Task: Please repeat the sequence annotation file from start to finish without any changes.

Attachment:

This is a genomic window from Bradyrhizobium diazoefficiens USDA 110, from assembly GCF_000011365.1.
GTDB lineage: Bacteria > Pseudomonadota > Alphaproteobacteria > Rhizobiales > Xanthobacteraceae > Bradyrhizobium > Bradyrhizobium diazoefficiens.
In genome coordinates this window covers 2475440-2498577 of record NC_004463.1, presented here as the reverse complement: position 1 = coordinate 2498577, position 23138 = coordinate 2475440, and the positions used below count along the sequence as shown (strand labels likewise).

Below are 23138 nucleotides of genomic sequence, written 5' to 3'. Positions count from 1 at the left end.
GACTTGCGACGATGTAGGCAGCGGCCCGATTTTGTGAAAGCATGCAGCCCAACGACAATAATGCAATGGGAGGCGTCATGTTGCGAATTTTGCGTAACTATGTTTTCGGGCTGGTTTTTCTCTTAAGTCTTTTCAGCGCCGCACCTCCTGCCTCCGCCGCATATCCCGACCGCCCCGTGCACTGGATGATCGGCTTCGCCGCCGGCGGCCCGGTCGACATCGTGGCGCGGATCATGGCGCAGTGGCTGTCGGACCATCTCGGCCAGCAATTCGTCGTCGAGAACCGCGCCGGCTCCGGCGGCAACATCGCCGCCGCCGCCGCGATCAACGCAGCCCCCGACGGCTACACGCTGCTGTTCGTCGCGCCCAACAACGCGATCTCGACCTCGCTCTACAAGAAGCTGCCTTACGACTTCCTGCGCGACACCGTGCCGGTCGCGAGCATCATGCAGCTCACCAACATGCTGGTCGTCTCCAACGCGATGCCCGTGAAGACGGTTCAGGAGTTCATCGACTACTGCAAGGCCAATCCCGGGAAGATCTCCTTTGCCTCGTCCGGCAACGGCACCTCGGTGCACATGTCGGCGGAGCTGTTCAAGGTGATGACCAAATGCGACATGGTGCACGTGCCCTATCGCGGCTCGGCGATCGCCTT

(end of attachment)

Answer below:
This is a genomic window from Bradyrhizobium diazoefficiens USDA 110, from assembly GCF_000011365.1.
GTDB lineage: Bacteria > Pseudomonadota > Alphaproteobacteria > Rhizobiales > Xanthobacteraceae > Bradyrhizobium > Bradyrhizobium diazoefficiens.
In genome coordinates this window covers 2475440-2498577 of record NC_004463.1, presented here as the reverse complement: position 1 = coordinate 2498577, position 23138 = coordinate 2475440, and the positions used below count along the sequence as shown (strand labels likewise).

Below are 23138 nucleotides of genomic sequence, written 5' to 3'. Positions count from 1 at the left end.
GACTTGCGACGATGTAGGCAGCGGCCCGATTTTGTGAAAGCATGCAGCCCAACGACAATAATGCAATGGGAGGCGTCATGTTGCGAATTTTGCGTAACTATGTTTTCGGGCTGGTTTTTCTCTTAAGTCTTTTCAGCGCCGCACCTCCTGCCTCCGCCGCATATCCCGACCGCCCCGTGCACTGGATGATCGGCTTCGCCGCCGGCGGCCCGGTCGACATCGTGGCGCGGATCATGGCGCAGTGGCTGTCGGACCATCTCGGCCAGCAATTCGTCGTCGAGAACCGCGCCGGCTCCGGCGGCAACATCGCCGCCGCCGCCGCGATCAACGCAGCCCCCGACGGCTACACGCTGCTGTTCGTCGCGCCCAACAACGCGATCTCGACCTCGCTCTACAAGAAGCTGCCTTACGACTTCCTGCGCGACACCGTGCCGGTCGCGAGCATCATGCAGCTCACCAACATGCTGGTCGTCTCCAACGCGATGCCCGTGAAGACGGTTCAGGAGTTCATCGACTACTGCAAGGCCAATCCCGGGAAGATCTCCTTTGCCTCGTCCGGCAACGGCACCTCGGTGCACATGTCGGCGGAGCTGTTCAAGGTGATGACCAAATGCGACATGGTGCACGTGCCCTATCGCGGCTCGGCGATCGCCTT